High School Subjects – What Subjects Will You Have To Take?

Secondary school subject choices have changed in the last century. Great grandparents of the current high school generation often were fortunate to be able to go beyond elementary school. Students had eight grades of school and often had subjects that today’s scholars won’t study until upper grades of high school. Students of the early 20th century were required to pass examinations to prove their proficiency in grammar, spelling, arithmetic and classical languages. A variety of high school subjects allows students to make better informed choices about possible careers.

Today, though, the range of subjects is much wider than historical students. There are schools that focus on certain types of subjects. For example, a student may complete college preparatory classes. Students can focus on various trade tracks. These might include dental assistant, beautician, mechanics or computer technology. Other schools can provide more education focused on the arts. Students might be able to study dance, music or theater.

General studies at almost every high school are set by state and sometimes federal standards. Students must complete a certain number of instruction hours or days of class before a graduation diploma or certificate is issued. These usually include classes in English, science, math, history, health, physical education and sometimes arts. Some states require study of a second language.

Today, many schools require students to learn keyboarding. The proficiency in using and understanding computer keyboards and software is critical for maintaining communication with others around the globe. Although most children have some exposure to computer games and the Internet, not all are able to make efficient use of the tools.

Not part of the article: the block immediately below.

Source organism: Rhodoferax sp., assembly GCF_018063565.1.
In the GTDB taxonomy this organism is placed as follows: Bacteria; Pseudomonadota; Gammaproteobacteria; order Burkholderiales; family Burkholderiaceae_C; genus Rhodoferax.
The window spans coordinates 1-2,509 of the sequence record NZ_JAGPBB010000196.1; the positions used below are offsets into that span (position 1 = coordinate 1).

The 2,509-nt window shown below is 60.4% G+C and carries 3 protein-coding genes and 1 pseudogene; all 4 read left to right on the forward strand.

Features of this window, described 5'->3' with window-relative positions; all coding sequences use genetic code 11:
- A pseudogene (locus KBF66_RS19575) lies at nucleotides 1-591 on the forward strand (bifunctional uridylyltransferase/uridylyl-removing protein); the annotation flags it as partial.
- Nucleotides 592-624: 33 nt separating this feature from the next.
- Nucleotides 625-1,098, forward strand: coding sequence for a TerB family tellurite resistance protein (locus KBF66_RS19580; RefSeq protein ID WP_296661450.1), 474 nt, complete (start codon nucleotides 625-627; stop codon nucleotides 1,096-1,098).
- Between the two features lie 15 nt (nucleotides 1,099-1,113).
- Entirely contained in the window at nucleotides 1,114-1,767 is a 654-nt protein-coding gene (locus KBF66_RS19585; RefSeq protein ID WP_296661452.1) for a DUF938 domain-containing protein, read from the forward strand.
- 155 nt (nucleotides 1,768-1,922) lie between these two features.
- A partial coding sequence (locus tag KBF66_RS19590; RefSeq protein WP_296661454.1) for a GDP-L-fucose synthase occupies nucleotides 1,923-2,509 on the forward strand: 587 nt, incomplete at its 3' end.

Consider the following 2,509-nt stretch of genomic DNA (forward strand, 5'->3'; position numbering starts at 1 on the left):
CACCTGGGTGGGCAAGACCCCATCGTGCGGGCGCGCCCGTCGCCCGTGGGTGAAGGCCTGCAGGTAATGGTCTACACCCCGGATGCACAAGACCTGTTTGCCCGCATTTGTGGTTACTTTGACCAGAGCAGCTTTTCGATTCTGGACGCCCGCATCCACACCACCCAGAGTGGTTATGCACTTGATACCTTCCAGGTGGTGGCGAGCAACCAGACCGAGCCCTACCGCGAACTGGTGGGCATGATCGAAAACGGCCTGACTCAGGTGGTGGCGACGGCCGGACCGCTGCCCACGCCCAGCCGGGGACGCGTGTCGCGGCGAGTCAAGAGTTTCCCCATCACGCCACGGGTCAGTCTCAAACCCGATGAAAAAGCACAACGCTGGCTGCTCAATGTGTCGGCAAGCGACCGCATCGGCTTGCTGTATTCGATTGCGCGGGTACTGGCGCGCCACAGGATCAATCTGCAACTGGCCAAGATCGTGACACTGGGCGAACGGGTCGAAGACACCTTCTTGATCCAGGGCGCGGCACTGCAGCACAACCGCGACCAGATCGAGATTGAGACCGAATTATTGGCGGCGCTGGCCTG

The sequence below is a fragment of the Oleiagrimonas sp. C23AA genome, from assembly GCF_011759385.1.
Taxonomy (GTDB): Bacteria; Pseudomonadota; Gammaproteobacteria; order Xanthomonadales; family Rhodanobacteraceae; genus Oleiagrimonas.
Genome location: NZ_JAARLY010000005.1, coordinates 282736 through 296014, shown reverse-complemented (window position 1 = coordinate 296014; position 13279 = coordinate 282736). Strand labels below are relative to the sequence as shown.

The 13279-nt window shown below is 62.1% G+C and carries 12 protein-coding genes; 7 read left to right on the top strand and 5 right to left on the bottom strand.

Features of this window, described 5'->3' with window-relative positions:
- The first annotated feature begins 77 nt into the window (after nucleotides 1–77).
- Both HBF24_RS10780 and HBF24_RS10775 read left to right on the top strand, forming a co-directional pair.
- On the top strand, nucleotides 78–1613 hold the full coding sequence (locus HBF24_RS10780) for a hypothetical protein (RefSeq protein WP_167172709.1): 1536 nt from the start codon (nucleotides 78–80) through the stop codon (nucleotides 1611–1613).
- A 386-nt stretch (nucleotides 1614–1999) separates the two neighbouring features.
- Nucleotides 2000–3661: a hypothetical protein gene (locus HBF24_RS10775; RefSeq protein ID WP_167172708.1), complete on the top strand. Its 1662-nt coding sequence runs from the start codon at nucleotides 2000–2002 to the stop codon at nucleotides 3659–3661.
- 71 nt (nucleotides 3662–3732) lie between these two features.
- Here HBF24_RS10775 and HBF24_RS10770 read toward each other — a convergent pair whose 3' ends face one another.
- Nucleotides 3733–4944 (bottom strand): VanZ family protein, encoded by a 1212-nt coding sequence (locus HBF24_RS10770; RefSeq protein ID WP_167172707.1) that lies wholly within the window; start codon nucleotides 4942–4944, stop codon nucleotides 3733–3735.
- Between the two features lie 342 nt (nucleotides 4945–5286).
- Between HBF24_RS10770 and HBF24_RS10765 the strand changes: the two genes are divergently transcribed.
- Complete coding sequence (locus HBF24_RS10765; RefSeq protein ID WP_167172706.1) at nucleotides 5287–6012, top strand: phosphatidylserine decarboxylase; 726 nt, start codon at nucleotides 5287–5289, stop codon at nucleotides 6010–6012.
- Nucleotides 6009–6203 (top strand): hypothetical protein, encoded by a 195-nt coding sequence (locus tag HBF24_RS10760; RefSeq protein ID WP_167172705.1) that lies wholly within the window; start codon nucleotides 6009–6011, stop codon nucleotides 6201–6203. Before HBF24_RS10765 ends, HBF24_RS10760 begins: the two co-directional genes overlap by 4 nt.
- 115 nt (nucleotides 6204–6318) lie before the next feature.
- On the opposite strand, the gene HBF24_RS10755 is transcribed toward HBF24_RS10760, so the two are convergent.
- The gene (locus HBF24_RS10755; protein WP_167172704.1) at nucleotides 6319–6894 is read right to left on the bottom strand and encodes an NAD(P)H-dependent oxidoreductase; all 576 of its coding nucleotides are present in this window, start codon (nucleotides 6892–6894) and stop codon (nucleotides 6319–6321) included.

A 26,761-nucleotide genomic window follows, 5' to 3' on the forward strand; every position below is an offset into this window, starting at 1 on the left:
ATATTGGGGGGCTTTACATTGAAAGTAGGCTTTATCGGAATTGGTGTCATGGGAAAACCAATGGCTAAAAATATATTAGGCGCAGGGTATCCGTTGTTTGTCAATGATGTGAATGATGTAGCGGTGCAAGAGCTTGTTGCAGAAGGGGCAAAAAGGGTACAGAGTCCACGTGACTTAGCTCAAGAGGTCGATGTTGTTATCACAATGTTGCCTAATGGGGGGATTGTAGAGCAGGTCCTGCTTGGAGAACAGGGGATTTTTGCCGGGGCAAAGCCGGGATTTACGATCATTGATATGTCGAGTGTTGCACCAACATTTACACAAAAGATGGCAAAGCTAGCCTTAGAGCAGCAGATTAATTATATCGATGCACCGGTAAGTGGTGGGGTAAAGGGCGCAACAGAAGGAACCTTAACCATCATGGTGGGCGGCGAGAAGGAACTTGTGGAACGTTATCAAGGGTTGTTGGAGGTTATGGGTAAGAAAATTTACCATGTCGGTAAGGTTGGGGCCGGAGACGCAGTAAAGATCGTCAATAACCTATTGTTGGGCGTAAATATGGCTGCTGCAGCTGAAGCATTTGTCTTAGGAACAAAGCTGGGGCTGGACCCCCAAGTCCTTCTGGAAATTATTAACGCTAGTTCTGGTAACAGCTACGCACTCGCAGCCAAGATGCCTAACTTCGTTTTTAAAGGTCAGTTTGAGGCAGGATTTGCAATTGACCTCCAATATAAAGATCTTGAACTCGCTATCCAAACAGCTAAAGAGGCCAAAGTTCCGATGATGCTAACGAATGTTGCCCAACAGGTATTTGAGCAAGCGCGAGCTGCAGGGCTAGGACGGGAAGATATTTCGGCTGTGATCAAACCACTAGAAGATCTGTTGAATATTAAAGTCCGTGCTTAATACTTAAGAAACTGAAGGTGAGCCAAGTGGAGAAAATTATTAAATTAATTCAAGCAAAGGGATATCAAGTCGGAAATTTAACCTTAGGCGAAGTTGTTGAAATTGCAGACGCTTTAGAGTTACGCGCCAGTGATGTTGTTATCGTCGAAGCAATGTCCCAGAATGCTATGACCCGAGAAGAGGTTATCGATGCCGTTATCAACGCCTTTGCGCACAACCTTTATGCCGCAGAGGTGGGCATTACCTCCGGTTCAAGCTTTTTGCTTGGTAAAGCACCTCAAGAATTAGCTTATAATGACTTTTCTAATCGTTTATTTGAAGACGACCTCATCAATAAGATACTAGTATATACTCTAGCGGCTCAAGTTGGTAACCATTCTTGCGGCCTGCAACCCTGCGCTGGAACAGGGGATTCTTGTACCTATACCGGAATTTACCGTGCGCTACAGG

It’s important for adolescents to get a broad choice of subjects in secondary school, rather than focusing on just one range of subjects. A student who likes mathematics and related subjects such as geometry, trigonometry and calculus should also get a grounding in literature and grammar. While the student may not think subjects outside a field of immediate interest, high school should be the place where a wide range of basics can be experienced. Most people change careers more than once over the course of a lifetime, so using the secondary school years to learn as much as possible about many subjects is more important than detailed study of a single subject.

In addition to more traditional subjects, many schools now require some life experiences training. The belief is that students should understand how to balance a checkbook, open a bank account and create a budget. The life experiences classes can be very flexible in nature and may be included within the framework of other classes. With traditional gender roles and classes less obvious in today’s classroom, students may learn how to change oil in an automobile and how to do some simple cooking tasks.

Understanding how to put a sentence together and communicate thoughts to others is another part of classes. Some schools offer classes such as speech, but communications practice is more likely to be part of an English Composition curriculum. Plays and theater productions, including musicals are part of the optional subjects in some school.

Understanding the world in which they live is one of the high school subjects that is often part of the history classes. It might be as much current affairs as historical affairs. A good grasp of the panorama of history is important for learning how today’s culture is affected by what has occurred in the past.

Additional information at: http://www.pennfoster.edu/diploma/index.html?semkey=Q101057

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